Business confidence, while remaining positive, weakened in Q1 2022 as the overall confidence index (CI) decreased to 32.9 percent from 39.7 percent in Q4 2021. The lower positive index resulted from the combined effects of a decrease in the percentage of optimists and an increase in the percentage of pessimists.
The respondents’ less buoyant outlook was largely affected by the resurgence of cases from the new Omicron variant and the consequent reimposition of stricter quarantine restrictions in many areas at the beginning of the year. Other factors that contributed to the weaker business confidence for Q1 2022 were as follows: (a) increase in prices of raw materials and fuel; (b) decrease in sales/demand for certain goods and services (such as motor vehicles, education services, and construction); (c) weakening peso; and (d) adverse impact of natural calamities, i.e., Typhoon Odette (in December 2021).
For the next quarter, the business sentiment turned more buoyant as the overall CI increased to 59.7 percent from 52.8 percent a quarter ago.
For the next 12 months, business sentiment was also more optimistic as the overall CI increased to 69.8 percent from previous quarter’s survey result of 67.6 percent. This is the highest reported CI for the next 12 months since the BES started to collect outlook for the next 12 months in Q3 2019.
Outlook across all types of trading firms is less upbeat in Q1 2022 but turns more buoyant for the near term
Moreover, a less favorable outlook was observed across the different types of trading firms (i.e., exporter, importer, dual-activity, and domestic-oriented) as all types of trading firms registered lower CI in Q1 2022.
Meanwhile, the outlook for Q2 2022 of importers, dual activity firms, and domestic-oriented firms was more buoyant, while that of exporters was less optimistic. For the next 12 months, domestic-oriented firms continued to be more bullish for the second consecutive quarter, whereas importers and exporters turned bearish. Meanwhile, dual-activity firms’ optimism was relatively steady.
Business sentiment weakens across all sectors in Q1 2022 but is generally more bullish for the next quarter and the next 12 months
Similarly, the outlook across sectors turned less optimistic in Q1 2022 as the CIs dropped for firms in the industry, construction, services, and the wholesale and retail trade sectors. For Q2 2022, business outlook was more bullish for all sectors except the construction sector, whose sentiment turned less optimistic. Likewise, the CIs across all sectors for the next 12 months, except for the industry sector, recorded all-time highs in the current quarter.
Firms’ outlook on their business operations is less optimistic in Q1 2022
Consistent with the national trend, the outlook of firms on their own business operations, as measured by their views on the volume of business activity and total orders booked, was less optimistic in Q1 2022. Meanwhile, a more optimistic outlook on the volume of business activity was recorded for Q2 2022 but a less upbeat outlook was recorded for the next 12 months.
Capacity utilization slightly declines in Q1 2022
The average capacity utilization of the industry and construction sectors in Q1 2022 slightly decreased to 70.2 percent (from 70.6 percent in Q4 2021). In particular, the average capacity utilization of the industry sector in Q1 2022 is 69.4 percent (from 69.9 percent in Q4 2021).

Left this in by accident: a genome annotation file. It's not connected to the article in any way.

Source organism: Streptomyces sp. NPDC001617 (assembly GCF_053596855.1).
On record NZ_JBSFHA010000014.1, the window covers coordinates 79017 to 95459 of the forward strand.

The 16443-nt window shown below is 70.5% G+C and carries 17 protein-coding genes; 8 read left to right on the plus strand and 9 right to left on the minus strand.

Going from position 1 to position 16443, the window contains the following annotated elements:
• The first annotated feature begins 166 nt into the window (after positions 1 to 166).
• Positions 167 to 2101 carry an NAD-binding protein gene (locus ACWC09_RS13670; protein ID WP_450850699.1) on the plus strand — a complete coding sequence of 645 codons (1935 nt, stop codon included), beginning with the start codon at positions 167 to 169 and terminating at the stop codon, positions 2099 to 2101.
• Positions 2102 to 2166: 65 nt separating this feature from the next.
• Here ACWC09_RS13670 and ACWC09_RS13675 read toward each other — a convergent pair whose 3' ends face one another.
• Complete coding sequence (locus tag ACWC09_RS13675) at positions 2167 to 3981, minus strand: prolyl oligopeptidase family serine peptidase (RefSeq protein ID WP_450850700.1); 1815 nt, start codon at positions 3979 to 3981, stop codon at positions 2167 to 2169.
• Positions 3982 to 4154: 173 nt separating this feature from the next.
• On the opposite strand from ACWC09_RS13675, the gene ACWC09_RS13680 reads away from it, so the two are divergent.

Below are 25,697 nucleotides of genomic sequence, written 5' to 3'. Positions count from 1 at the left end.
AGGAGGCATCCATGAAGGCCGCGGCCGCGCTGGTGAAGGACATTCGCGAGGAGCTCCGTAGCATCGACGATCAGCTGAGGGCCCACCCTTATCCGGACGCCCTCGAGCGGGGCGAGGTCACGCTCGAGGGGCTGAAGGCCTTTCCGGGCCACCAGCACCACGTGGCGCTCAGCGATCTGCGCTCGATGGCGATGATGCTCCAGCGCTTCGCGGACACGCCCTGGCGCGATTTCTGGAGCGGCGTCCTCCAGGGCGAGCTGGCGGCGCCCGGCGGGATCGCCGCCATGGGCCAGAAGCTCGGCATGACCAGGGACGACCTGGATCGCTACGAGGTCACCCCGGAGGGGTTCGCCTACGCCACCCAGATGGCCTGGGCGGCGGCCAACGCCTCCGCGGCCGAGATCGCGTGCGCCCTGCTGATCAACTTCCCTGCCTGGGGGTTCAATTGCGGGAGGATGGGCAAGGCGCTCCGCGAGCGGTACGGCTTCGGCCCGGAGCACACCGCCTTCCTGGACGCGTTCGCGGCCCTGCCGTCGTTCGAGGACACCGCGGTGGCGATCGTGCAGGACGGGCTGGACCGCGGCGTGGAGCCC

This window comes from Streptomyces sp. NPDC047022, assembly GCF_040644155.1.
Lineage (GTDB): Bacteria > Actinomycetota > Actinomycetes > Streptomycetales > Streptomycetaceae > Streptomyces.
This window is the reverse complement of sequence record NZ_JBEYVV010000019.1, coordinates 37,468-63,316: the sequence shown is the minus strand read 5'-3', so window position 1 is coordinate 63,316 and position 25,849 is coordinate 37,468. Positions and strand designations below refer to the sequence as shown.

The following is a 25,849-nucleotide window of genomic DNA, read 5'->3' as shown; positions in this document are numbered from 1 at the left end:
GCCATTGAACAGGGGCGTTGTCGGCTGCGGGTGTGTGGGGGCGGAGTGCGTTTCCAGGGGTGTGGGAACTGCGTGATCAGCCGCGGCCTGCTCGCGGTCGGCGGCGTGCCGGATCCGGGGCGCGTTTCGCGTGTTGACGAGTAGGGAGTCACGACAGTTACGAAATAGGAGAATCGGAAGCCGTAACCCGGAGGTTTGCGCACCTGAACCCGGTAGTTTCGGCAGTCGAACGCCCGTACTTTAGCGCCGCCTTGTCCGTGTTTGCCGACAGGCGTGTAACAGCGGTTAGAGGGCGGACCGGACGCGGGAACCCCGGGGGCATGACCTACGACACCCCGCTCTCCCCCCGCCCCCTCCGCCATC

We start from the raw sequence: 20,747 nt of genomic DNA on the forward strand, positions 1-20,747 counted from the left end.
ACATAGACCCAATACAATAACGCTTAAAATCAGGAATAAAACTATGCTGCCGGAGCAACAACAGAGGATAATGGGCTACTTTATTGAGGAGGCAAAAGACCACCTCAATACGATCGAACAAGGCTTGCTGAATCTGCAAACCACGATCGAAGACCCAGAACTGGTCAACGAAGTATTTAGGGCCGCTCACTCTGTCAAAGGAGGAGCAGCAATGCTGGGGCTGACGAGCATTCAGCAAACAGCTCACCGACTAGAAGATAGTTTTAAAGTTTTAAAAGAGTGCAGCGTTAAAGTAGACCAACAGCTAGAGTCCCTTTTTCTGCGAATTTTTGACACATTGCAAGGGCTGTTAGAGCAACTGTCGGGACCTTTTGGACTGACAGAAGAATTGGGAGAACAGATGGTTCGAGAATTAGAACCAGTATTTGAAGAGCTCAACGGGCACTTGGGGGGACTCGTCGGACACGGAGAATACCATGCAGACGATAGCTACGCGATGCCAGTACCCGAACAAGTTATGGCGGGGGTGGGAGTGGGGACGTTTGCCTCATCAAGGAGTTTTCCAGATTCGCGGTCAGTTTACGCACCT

Firms expect financial conditions and access to credit to remain tight in Q1 2022
The financial conditions index turned less negative at -19.1 percent in Q1 2022 from -22.4 percent in the previous quarter. Further, more firms indicated that their access to credit in Q1 2022 was still constrained as the credit access index remained in negative territory at -2.9 percent in Q1 2022 from -7.7 percent in Q4 2021.
For Q2 2022, the employment outlook index edges higher but fewer firms plan to expand operations
The employment outlook index inched higher to 24.7 percent for Q2 2022 (from 24.5 percent in the Q4 2021 survey results), but was lower for the next 12 months at 28.9 percent (from 32.4 percent). The slightly higher positive reading for Q2 2022 suggests that firms are looking forward to hiring more people in the next quarter, while the lower index for the next 12 months implies that firms are still looking to hire, but at a lesser degree, in the next several months. Moreover, the percentage of businesses in the industry sector with expansion plans for Q2 2022 declined to 20.8 percent (from 23.2 percent in the Q4 2021 survey results). Similarly, the percentage of industry firms with expansion plans for the next 12 months decreased to 25.6 percent (from 26.8 percent).
Firms expect a weak peso, and higher borrowing and inflation rates in Q1 2022 and for Q2 2022
The survey results showed that businesses expect that the peso may depreciate against the U.S. dollar in Q1 and Q2 2022, but begin to appreciate in Q3 2022 up to Q1 2023, i.e., within a 12-month period. Results also indicated that firms expect the peso borrowing and inflation rates may rise in Q1 2022, Q2 2022, and the next 12 months. Businesses are expecting that inflation will settle at 4.2 percent for the first half of 2022 and in the next 12 months, which is slightly higher than the upper end of the government’s 2–4 percent inflation target range for 2022.
About the Survey
The Q1 2022 BES was conducted during the period 21 January – 4 March 2022. There were 1,498 firms surveyed nationwide, consisting of 578 companies in NCR and 920 firms in AONCR, covering all 16 regions nationwide. Samples were drawn from the Top 7,000 Corporations ranked based on total assets in 2016 from the Bureau van Dijk (BvD) database. The nationwide survey response rate for this quarter was lower at 53.4 percent (from 58.5 percent in Q4 2021). The response rate was higher for NCR at 52.9 percent (from 49.7 percent), but lower for AONCR at 53.7 percent (from 64.1 percent).